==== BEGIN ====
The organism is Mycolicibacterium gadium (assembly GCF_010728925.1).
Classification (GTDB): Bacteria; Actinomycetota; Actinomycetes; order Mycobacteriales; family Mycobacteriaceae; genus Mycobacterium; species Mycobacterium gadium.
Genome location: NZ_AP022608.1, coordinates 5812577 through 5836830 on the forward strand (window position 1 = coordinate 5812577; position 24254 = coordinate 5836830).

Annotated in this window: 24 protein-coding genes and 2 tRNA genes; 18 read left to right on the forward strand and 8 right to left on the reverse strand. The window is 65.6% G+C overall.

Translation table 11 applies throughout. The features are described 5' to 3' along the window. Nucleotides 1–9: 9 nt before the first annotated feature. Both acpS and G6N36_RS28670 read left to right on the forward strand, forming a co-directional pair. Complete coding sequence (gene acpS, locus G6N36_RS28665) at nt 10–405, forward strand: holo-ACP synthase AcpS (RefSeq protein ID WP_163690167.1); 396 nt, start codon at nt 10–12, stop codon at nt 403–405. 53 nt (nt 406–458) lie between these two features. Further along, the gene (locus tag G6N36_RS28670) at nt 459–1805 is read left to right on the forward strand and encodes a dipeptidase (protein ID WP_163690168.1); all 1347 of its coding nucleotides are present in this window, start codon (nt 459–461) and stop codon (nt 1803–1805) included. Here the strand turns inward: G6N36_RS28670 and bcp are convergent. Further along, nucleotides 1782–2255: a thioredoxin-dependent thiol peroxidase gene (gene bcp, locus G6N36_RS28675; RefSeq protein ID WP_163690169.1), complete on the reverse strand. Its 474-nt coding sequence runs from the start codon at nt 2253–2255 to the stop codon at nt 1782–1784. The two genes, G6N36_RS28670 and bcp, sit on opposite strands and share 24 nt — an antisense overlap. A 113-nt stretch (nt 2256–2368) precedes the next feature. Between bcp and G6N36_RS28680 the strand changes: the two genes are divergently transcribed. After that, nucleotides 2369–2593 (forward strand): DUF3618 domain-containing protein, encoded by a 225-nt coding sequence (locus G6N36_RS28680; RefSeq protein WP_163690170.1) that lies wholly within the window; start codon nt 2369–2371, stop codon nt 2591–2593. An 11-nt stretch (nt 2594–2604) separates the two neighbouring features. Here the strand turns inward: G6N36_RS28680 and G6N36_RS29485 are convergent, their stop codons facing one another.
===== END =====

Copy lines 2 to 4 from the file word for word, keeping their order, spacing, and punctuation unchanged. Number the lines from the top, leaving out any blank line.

Classification (GTDB): Bacteria; Actinomycetota; Actinomycetes; order Mycobacteriales; family Mycobacteriaceae; genus Mycobacterium; species Mycobacterium gadium.
Genome location: NZ_AP022608.1, coordinates 5812577 through 5836830 on the forward strand (window position 1 = coordinate 5812577; position 24254 = coordinate 5836830).

Annotated in this window: 24 protein-coding genes and 2 tRNA genes; 18 read left to right on the forward strand and 8 right to left on the reverse strand. The window is 65.6% G+C overall.